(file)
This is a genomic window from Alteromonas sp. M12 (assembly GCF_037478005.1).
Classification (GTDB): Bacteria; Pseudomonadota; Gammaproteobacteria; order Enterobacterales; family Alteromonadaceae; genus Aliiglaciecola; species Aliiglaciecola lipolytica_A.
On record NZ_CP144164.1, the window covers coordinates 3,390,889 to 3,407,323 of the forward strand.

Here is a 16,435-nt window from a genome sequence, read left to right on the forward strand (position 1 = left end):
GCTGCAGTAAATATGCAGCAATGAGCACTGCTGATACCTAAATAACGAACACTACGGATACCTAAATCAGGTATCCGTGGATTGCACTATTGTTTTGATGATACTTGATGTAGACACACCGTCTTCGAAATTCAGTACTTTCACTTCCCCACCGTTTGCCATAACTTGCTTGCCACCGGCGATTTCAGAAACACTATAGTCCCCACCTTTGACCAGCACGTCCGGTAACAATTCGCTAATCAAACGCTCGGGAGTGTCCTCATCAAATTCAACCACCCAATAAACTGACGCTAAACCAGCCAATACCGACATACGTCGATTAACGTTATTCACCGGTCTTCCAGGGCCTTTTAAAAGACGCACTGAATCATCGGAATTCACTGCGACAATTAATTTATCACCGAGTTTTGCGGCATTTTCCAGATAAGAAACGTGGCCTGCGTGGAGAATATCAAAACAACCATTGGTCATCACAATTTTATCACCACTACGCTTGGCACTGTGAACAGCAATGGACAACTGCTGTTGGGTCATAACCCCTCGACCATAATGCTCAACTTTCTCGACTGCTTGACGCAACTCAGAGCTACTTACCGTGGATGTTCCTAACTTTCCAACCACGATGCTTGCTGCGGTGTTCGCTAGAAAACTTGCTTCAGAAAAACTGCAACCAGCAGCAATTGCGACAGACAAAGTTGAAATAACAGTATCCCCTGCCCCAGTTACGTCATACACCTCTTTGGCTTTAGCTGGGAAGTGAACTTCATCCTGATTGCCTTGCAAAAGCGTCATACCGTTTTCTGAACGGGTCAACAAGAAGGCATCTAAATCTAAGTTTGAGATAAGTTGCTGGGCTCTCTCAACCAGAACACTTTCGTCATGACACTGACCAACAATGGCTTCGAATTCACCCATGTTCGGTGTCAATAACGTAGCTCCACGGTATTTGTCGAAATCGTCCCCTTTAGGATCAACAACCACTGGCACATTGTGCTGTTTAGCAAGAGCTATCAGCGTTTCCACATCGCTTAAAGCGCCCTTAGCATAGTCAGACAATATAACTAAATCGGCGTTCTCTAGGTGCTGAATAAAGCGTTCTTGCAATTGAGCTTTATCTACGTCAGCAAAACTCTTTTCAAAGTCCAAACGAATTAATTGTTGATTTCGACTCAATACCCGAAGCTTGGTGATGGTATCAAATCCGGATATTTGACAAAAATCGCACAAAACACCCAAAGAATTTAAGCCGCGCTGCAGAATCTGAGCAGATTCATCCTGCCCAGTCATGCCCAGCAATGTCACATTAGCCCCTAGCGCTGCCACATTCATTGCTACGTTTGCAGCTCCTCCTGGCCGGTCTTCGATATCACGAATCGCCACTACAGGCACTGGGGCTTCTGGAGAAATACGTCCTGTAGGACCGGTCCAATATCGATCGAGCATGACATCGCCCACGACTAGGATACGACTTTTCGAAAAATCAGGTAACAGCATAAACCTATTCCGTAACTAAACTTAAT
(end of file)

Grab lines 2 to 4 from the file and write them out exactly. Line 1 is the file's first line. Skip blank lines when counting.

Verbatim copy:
Classification (GTDB): Bacteria; Pseudomonadota; Gammaproteobacteria; order Enterobacterales; family Alteromonadaceae; genus Aliiglaciecola; species Aliiglaciecola lipolytica_A.
On record NZ_CP144164.1, the window covers coordinates 3,390,889 to 3,407,323 of the forward strand.

Here is a 16,435-nt window from a genome sequence, read left to right on the forward strand (position 1 = left end):